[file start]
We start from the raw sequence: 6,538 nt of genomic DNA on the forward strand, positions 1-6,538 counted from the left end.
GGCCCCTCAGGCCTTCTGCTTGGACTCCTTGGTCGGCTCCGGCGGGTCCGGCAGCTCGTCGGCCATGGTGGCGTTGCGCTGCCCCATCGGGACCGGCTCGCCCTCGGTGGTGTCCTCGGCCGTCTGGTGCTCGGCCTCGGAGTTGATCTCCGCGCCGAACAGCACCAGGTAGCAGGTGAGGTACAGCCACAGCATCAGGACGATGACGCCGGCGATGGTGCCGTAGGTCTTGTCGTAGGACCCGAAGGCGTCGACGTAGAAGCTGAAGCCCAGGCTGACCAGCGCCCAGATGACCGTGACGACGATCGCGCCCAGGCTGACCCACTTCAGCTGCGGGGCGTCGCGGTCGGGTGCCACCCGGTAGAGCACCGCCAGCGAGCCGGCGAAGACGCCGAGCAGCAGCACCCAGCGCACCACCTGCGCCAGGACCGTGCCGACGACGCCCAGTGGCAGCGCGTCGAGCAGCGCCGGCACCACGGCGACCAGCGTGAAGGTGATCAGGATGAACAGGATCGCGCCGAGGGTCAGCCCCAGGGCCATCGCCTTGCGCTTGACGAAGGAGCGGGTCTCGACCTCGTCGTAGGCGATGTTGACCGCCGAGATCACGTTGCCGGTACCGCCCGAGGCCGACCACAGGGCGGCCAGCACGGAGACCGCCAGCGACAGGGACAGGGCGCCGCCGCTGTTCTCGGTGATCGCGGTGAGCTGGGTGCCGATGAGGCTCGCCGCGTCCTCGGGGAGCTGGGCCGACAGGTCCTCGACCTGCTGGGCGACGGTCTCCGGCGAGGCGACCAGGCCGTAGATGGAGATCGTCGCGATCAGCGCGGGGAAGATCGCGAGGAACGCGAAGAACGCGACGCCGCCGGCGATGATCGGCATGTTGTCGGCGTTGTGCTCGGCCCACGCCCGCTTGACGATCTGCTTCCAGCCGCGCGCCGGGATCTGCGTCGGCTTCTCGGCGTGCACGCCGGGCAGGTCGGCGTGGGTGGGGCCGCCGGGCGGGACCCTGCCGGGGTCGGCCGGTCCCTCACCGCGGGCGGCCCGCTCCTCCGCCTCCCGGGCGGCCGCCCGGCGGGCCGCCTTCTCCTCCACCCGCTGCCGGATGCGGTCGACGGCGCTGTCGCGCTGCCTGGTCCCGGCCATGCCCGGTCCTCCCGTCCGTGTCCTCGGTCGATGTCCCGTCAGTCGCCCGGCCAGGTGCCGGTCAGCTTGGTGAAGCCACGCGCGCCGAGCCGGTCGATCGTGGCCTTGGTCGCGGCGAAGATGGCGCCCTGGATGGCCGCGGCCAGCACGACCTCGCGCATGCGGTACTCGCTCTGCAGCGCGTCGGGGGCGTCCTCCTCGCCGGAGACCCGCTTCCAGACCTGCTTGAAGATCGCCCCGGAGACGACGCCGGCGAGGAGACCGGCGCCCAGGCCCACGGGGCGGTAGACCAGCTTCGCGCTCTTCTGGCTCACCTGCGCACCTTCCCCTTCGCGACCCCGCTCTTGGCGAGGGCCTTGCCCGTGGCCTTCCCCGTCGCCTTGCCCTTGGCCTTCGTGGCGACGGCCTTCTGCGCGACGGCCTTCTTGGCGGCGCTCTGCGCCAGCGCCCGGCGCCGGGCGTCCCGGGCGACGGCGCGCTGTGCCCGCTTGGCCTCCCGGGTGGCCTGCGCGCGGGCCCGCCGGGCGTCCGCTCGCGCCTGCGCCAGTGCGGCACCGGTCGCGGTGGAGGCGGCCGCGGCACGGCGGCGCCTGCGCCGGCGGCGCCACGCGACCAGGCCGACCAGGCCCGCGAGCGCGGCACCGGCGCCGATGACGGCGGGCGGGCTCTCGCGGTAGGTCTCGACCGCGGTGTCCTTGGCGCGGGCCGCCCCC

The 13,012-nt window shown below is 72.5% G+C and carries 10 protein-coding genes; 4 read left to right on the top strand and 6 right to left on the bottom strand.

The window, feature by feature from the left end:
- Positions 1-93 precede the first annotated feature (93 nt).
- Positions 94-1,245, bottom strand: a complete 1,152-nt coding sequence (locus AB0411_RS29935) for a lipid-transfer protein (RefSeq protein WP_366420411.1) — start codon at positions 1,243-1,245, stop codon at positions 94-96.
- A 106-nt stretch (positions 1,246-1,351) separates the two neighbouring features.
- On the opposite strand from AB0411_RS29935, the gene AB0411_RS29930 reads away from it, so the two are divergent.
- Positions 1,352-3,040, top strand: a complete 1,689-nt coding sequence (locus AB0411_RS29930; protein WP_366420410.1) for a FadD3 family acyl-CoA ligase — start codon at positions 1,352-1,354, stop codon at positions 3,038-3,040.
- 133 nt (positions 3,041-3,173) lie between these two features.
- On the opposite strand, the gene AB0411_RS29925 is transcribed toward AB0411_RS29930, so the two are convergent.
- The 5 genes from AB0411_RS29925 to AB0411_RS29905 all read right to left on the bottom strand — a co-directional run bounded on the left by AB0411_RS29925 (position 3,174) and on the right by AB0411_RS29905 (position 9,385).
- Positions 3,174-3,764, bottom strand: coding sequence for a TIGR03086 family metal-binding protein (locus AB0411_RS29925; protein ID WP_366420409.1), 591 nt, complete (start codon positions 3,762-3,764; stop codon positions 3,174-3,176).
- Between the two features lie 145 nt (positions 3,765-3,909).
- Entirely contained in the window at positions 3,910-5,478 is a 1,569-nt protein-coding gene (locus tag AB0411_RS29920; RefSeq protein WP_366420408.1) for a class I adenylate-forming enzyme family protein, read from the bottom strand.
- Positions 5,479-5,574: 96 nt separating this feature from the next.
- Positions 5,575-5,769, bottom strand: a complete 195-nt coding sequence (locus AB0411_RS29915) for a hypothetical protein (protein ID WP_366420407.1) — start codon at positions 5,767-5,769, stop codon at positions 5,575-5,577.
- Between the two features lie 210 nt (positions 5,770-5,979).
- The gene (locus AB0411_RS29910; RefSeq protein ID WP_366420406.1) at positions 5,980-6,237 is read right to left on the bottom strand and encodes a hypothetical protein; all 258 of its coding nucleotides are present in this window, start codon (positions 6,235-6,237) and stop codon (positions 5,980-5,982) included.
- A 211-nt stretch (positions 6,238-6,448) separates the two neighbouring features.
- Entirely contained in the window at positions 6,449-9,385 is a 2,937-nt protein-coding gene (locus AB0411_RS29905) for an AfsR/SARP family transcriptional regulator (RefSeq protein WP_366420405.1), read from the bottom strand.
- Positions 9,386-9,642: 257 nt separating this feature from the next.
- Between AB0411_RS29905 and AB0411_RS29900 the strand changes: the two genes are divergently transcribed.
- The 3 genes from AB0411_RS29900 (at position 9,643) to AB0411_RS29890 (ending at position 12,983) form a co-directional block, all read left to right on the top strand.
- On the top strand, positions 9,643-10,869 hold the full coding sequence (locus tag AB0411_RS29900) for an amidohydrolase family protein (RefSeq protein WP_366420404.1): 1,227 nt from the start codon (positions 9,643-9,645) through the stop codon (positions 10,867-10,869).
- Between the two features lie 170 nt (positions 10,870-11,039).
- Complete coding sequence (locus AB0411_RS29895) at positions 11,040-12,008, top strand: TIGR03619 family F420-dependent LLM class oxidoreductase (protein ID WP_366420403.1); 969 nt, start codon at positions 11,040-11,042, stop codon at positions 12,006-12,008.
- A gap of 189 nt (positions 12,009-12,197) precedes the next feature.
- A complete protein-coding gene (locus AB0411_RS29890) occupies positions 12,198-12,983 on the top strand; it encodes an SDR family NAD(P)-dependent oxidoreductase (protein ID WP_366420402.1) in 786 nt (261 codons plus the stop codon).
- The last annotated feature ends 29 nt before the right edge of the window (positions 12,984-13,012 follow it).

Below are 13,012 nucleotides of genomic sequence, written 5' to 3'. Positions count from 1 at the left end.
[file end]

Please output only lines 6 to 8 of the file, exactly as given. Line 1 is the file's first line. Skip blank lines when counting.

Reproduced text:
- Positions 94-1,245, bottom strand: a complete 1,152-nt coding sequence (locus AB0411_RS29935) for a lipid-transfer protein (RefSeq protein WP_366420411.1) — start codon at positions 1,243-1,245, stop codon at positions 94-96.
- A 106-nt stretch (positions 1,246-1,351) separates the two neighbouring features.
- On the opposite strand from AB0411_RS29935, the gene AB0411_RS29930 reads away from it, so the two are divergent.